Multiracial people report high levels of racial discrimination, raising risk for heavy drinking
People of mixed race are experiencing high levels of racial discrimination, and this is linked to their increased risk of heavy drinking, according to a new study in Alcoholism: Clinical & Experimental Research. Multiracial individuals also report relatively low levels of racial identity affiliation—a sense of connection to a racial group or groups that may buffer against the impact of discrimination. Heavy alcohol use is linked to higher risk of negative health consequences including alcohol use disorder. But research on relevant factors linked to heavy alcohol use in multiracial people is incomplete, with mixed findings. Understanding the interaction of racially linked influences and alcohol consumption can potentially inform interventions aimed at preventing or reducing risky drinking. Researchers at the University of Rhode Island compared levels of heavy drinking and some factors that may influence it, including racial discrimination and racial identity affiliation, in multiracial and single-race adults. They also explored whether racial discrimination and affiliation, and the interaction of the two, correlated with heavy drinking in multiracial people.
The study made used of a previously existing dataset (The National Epidemiologic Survey on Alcohol and Related Conditions-III) that involved more than 29,000 adults who identified as either White (66%), Black (26%), Asian (5%), or multiracial (2%). In 2012-13, trained interviewers visited the participants at home and collected data on alcohol and substance use, demographics, and factors potentially affecting risky drinking. The participants answered questions exploring the strength of their affiliation with their race(s) and assessing their past year heavy alcohol use and experiences of discrimination (such as being called a racist name). Heavy alcohol use is defined as binge drinking (five drinks in two hours for men, four drinks in two hours for women) on five or more days in a month. The investigators used statistical analysis to explore associations between heavy drinking and various risk factors.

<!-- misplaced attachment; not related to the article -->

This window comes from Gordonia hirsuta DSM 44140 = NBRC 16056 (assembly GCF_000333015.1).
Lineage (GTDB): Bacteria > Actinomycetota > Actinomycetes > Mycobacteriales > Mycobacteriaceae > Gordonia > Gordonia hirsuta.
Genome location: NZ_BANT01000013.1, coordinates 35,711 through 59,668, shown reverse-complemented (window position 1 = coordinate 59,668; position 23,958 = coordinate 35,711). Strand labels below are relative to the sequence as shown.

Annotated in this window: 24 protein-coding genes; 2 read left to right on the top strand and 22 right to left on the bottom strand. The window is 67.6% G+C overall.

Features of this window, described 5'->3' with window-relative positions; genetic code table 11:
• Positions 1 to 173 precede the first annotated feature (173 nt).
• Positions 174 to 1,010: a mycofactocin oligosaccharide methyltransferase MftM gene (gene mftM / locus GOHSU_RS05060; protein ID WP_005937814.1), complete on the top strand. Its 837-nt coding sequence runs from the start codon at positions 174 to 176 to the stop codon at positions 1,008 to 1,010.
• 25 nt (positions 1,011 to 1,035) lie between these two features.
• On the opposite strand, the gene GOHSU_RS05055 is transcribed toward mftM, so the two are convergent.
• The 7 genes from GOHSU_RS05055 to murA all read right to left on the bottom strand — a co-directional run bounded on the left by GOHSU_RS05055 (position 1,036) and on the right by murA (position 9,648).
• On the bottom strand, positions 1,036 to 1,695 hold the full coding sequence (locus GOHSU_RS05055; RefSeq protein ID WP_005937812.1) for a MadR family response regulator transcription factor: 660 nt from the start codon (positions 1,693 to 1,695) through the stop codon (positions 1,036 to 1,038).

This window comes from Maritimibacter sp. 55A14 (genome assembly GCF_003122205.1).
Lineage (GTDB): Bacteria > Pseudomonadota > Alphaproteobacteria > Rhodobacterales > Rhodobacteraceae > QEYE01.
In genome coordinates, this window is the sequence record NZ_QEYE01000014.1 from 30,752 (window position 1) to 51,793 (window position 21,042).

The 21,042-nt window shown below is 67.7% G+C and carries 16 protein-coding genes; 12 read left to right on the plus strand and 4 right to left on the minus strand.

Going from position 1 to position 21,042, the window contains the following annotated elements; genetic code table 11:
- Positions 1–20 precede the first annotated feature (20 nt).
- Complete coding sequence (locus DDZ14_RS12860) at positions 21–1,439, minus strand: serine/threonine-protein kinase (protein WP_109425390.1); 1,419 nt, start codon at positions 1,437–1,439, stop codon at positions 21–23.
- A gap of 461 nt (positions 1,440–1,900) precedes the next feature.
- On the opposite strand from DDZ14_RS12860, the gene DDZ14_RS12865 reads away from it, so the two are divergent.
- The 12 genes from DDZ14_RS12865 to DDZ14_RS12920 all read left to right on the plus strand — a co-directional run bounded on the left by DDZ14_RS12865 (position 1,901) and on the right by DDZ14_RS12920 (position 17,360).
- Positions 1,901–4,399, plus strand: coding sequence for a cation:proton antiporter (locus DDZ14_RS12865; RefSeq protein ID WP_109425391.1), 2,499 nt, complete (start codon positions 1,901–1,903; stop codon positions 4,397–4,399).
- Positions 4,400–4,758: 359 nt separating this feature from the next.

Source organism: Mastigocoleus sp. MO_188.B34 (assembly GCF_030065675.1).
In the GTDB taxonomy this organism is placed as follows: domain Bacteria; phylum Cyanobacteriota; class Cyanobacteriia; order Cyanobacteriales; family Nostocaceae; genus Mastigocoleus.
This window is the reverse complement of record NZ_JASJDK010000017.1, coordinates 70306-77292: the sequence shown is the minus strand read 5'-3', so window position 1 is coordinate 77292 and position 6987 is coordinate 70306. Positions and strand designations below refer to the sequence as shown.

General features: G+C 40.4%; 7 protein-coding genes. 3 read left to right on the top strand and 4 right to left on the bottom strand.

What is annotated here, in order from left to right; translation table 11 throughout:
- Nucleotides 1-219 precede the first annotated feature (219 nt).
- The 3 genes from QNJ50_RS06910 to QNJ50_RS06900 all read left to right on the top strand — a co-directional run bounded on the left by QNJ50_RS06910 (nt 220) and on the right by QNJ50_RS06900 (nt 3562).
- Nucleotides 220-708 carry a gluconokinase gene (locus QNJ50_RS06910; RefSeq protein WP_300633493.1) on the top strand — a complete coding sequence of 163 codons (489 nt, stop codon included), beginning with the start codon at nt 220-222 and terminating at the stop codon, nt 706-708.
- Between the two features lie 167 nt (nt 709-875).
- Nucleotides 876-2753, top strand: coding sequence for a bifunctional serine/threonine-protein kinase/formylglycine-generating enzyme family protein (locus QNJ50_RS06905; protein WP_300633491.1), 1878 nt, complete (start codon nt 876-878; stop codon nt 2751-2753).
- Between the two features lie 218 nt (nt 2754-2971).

Almost 10% of multiracial participants reported heavy alcohol use in the past year—similar to White and Black individuals, and higher than Asian people. Nearly half of the multiracial participants (46%) reported racial discrimination—a lower percentage than Black individuals (possibly because the study did not capture certain types of discrimination facing mixed-race people), and higher than Asian and White people. Multiracial people reporting more experiences of racial discrimination were also more likely to report heavy drinking. Multiracial people reported lower levels of racial identity affiliation than Black and Asian participants, a similar level to White people. Racial identity affiliation did not correlate with heavy drinking, however. This may reflect the small size of some of the study groups, or the possibility that studies such as this are not capturing the complexity of multiracial identity. White people may not give much thought to race, for example, while multiracial individuals may be hyper-aware of their racial status and struggle to feel they belong, potentially losing the affiliation that may protect against substance use.
The researchers advised that mentorship may benefit multiracial youth. They recommend that multiracial people are included in explorations of racial discrimination and that researchers investigate the best ways to measure racially linked experiences and identity in multiracial individuals. They noted that multiracial populations are highly heterogenous and the study findings may not apply broadly.